Paving the Way For Women in Law - Celebrating Women’s History Month

March is Women’s History Month, a whole month dedicated to the amazing achievements of women through the ages, and one that celebrates social, economic and political contributions of women to society. It serves to raise awareness of the ongoing need to accelerate gender parity – a topic that has generated a dramatic amount of news coverage in recent times.

2018 marks 100 years since women were first given the right to vote, and next year we mark the centenary of the Sex Disqualification (Removal) Act of 1919. As we honour these acclaimed women in history we look back through our own archives to proudly bring you a Middle Templar who was the first woman to be called to the Bar.

Photograph of Helena Normanton c.1930
Helena Normanton c.1930 - By LSE Library, via Wikimedia Commons

Helena Normanton is generally regarded as the woman who spear-headed the fight for women to enter the legal profession. However, it was not Helena who first applied for admission to Middle Temple. That honour went to Miss Day in 1891, followed by Christabelle Park in 1904. Helena applied in 1918 and, as with Day and Park, was refused entry.

That all changed when, In December 1919, immediately after the passing of the Sex Disqualification (Removal) Act, Helena achieved her dream and so began the revolution that would see over 30 other women begin reading for the Bar in 1920.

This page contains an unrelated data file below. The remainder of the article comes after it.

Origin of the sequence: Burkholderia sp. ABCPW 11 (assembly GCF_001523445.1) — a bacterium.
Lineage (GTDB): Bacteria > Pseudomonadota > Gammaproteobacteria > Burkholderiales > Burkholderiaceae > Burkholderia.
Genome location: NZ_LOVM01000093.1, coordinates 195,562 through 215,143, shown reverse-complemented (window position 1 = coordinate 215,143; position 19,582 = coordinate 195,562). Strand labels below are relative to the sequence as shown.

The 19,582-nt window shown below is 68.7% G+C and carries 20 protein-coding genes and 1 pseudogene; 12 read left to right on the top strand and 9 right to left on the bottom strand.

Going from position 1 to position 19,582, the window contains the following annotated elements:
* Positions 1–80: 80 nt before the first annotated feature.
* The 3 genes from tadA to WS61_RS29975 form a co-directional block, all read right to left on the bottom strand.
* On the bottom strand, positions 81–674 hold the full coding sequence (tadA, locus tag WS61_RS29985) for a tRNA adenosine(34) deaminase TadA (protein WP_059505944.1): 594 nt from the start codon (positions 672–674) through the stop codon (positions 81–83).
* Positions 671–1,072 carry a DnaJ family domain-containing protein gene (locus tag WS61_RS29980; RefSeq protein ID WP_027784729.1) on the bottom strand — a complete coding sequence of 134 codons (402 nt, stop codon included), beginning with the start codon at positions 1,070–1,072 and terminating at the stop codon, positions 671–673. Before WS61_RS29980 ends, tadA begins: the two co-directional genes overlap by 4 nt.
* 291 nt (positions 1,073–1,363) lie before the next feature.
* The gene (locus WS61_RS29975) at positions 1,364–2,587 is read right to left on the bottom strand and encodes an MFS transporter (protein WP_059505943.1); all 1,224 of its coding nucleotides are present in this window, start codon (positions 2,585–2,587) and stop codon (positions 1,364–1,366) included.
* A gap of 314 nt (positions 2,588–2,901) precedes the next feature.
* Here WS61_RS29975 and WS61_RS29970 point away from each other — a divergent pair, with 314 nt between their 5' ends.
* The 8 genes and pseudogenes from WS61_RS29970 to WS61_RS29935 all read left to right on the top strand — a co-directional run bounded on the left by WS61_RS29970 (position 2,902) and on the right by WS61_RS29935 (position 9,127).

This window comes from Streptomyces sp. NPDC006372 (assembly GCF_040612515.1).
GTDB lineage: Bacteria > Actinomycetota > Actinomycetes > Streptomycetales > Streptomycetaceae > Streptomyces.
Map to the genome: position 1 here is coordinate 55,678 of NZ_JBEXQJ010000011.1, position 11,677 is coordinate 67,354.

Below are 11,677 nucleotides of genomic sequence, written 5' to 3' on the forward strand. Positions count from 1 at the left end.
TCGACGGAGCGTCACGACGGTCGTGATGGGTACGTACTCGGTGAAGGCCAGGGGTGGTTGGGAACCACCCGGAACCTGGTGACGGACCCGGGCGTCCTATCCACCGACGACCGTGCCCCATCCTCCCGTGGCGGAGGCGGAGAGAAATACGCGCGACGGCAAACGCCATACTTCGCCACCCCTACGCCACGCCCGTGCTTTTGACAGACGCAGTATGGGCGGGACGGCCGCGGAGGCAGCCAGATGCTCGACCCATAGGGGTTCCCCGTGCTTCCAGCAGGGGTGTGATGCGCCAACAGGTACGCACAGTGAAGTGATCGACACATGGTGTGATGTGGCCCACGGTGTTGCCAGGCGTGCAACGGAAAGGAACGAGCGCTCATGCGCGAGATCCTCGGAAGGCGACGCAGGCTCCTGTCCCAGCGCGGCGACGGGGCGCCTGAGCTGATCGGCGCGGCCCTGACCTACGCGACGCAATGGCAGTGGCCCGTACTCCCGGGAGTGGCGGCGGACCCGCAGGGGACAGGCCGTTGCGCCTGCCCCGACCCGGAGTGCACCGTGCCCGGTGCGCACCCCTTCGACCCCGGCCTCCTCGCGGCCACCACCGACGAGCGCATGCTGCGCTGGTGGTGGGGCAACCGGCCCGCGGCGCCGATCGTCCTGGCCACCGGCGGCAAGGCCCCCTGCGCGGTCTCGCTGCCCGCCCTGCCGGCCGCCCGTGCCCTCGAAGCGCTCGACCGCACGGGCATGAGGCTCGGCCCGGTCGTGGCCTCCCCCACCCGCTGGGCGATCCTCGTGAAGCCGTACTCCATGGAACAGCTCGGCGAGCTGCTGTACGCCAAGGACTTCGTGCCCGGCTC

In November 1922, Helena was called to the Bar and went on to be the first female counsel in cases in the High Court of Justice, also in 1922, and the first woman to obtain a divorce for a client.

She paved the way for women to become lawyers and inspired future generations to join the profession, including the enigmatic Betty Boothroyd - former speaker of the House - and Elizabeth Lane, Barbara Calvert, Mary Robinson, Fiona Woolf, Susan Denham, Barbara Mills, Patricia Scotland and Shami Chakrabarti.

Queen Elizabeth I

But Helena isn’t the only female first at Middle Temple. Queen Elizabeth I was the first woman to grace the Hall and had all the qualities that would have made her an outstanding barrister – intellect, mental and physical courage, emotional control and a tactical mind. She set the standard that is still, five centuries later, the very essence of Middle Temple.

You can read more about Helena and many other successful women in the legal profession in a ground-breaking history project that is charting the journey of women in law since 1919. The First 100 Years is supported by the Law Society and the Bar Council and is powered by Spark21, a charity founded to celebrate, inform and inspire women.

Why not soak up some of Middle Temple’s history with a guided tour of the Inn followed by a delicious lunch in the stunning Elizabethan Hall?

For further information please visit or contact the events team to book your visit